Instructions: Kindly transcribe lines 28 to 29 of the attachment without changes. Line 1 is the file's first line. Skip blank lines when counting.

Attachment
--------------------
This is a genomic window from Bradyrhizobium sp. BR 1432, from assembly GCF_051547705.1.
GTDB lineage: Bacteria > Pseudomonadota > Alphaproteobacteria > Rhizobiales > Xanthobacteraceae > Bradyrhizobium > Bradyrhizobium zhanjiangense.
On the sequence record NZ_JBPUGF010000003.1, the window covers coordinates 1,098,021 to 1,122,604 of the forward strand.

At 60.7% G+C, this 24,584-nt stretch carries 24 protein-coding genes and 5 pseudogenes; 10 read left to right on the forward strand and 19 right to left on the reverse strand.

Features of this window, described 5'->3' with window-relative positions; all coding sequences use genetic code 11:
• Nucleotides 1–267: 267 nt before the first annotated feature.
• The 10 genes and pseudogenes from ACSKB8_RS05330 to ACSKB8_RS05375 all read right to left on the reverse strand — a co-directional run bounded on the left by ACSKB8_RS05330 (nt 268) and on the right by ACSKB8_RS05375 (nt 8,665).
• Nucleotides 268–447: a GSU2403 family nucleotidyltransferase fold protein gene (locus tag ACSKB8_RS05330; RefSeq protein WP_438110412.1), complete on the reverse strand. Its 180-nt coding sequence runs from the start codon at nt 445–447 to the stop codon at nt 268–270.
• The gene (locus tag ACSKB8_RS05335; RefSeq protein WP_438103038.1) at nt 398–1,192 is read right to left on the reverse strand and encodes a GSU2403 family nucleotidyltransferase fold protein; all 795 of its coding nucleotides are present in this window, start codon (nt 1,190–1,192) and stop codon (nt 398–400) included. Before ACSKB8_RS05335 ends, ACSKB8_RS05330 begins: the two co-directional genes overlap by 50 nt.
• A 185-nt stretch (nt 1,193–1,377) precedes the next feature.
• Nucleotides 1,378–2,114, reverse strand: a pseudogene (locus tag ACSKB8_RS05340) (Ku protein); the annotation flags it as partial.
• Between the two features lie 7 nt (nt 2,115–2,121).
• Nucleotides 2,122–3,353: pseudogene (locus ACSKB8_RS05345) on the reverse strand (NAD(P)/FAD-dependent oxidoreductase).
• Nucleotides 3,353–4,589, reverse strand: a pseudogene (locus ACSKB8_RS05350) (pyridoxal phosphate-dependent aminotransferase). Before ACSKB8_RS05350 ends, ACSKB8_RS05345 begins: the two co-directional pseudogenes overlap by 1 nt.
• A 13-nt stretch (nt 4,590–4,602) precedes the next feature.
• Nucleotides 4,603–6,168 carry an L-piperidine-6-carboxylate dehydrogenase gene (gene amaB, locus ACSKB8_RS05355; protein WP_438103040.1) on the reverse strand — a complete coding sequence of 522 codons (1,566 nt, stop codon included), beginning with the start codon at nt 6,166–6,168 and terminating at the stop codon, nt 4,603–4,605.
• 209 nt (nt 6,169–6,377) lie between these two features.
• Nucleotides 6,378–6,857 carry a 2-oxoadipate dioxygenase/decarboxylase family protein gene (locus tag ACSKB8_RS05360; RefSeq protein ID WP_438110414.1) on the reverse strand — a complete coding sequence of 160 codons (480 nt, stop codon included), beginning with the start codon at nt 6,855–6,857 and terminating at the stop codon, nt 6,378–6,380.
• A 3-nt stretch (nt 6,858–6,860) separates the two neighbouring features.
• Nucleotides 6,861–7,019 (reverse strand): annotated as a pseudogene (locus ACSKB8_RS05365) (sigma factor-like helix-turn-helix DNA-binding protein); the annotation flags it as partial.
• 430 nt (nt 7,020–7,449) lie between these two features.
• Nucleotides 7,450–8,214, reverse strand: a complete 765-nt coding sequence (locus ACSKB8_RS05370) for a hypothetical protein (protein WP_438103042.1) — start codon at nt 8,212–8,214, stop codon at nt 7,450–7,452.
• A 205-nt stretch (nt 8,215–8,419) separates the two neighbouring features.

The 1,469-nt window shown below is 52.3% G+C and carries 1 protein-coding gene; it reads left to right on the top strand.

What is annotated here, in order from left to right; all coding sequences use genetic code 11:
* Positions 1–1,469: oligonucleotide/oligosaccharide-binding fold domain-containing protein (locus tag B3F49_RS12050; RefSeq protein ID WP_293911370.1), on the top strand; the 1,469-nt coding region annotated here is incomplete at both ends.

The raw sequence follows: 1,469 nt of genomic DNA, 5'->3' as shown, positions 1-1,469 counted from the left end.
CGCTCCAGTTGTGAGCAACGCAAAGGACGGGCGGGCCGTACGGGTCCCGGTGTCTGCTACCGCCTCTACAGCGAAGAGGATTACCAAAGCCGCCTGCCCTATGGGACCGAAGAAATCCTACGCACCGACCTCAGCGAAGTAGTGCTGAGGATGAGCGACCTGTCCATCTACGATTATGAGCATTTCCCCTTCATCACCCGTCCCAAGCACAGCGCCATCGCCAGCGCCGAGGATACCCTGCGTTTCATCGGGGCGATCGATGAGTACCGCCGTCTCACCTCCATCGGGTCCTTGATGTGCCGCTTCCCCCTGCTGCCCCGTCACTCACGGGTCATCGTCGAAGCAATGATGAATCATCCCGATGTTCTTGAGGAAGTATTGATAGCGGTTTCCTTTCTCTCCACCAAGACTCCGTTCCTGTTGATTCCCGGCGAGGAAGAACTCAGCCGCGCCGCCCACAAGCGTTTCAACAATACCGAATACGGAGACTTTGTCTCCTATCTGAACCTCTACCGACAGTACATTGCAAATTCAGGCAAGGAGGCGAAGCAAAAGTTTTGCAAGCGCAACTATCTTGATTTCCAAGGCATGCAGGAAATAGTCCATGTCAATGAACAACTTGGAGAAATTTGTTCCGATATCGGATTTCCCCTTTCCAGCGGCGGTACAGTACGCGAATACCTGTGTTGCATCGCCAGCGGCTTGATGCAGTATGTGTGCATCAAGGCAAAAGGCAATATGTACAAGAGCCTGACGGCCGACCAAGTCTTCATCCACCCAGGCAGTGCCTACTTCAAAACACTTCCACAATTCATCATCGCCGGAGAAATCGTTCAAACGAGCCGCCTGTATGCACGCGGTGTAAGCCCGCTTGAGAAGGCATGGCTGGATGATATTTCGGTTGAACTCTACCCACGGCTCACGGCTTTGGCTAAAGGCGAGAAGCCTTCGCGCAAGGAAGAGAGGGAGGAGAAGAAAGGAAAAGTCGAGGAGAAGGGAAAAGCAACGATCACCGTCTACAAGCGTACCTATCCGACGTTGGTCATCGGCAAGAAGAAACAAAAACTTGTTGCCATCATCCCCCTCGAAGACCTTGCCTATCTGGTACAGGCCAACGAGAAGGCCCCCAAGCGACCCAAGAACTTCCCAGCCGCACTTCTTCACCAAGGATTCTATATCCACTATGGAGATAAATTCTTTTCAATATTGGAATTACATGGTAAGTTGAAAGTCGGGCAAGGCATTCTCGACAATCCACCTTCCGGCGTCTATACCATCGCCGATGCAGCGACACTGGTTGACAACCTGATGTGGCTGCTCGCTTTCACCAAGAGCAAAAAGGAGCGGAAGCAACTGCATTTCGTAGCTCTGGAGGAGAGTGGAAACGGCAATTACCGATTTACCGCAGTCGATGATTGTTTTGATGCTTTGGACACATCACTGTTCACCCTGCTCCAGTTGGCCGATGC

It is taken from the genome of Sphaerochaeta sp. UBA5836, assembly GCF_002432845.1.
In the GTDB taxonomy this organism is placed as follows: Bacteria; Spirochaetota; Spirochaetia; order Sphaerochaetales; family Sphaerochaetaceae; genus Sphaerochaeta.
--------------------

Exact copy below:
CGCTCCAGTTGTGAGCAACGCAAAGGACGGGCGGGCCGTACGGGTCCCGGTGTCTGCTACCGCCTCTACAGCGAAGAGGATTACCAAAGCCGCCTGCCCTATGGGACCGAAGAAATCCTACGCACCGACCTCAGCGAAGTAGTGCTGAGGATGAGCGACCTGTCCATCTACGATTATGAGCATTTCCCCTTCATCACCCGTCCCAAGCACAGCGCCATCGCCAGCGCCGAGGATACCCTGCGTTTCATCGGGGCGATCGATGAGTACCGCCGTCTCACCTCCATCGGGTCCTTGATGTGCCGCTTCCCCCTGCTGCCCCGTCACTCACGGGTCATCGTCGAAGCAATGATGAATCATCCCGATGTTCTTGAGGAAGTATTGATAGCGGTTTCCTTTCTCTCCACCAAGACTCCGTTCCTGTTGATTCCCGGCGAGGAAGAACTCAGCCGCGCCGCCCACAAGCGTTTCAACAATACCGAATACGGAGACTTTGTCTCCTATCTGAACCTCTACCGACAGTACATTGCAAATTCAGGCAAGGAGGCGAAGCAAAAGTTTTGCAAGCGCAACTATCTTGATTTCCAAGGCATGCAGGAAATAGTCCATGTCAATGAACAACTTGGAGAAATTTGTTCCGATATCGGATTTCCCCTTTCCAGCGGCGGTACAGTACGCGAATACCTGTGTTGCATCGCCAGCGGCTTGATGCAGTATGTGTGCATCAAGGCAAAAGGCAATATGTACAAGAGCCTGACGGCCGACCAAGTCTTCATCCACCCAGGCAGTGCCTACTTCAAAACACTTCCACAATTCATCATCGCCGGAGAAATCGTTCAAACGAGCCGCCTGTATGCACGCGGTGTAAGCCCGCTTGAGAAGGCATGGCTGGATGATATTTCGGTTGAACTCTACCCACGGCTCACGGCTTTGGCTAAAGGCGAGAAGCCTTCGCGCAAGGAAGAGAGGGAGGAGAAGAAAGGAAAAGTCGAGGAGAAGGGAAAAGCAACGATCACCGTCTACAAGCGTACCTATCCGACGTTGGTCATCGGCAAGAAGAAACAAAAACTTGTTGCCATCATCCCCCTCGAAGACCTTGCCTATCTGGTACAGGCCAACGAGAAGGCCCCCAAGCGACCCAAGAACTTCCCAGCCGCACTTCTTCACCAAGGATTCTATATCCACTATGGAGATAAATTCTTTTCAATATTGGAATTACATGGTAAGTTGAAAGTCGGGCAAGGCATTCTCGACAATCCACCTTCCGGCGTCTATACCATCGCCGATGCAGCGACACTGGTTGACAACCTGATGTGGCTGCTCGCTTTCACCAAGAGCAAAAAGGAGCGGAAGCAACTGCATTTCGTAGCTCTGGAGGAGAGTGGAAACGGCAATTACCGATTTACCGCAGTCGATGATTGTTTTGATGCTTTGGACACATCACTGTTCACCCTGCTCCAGTTGGCCGATGC

It is taken from the genome of Sphaerochaeta sp. UBA5836, assembly GCF_002432845.1.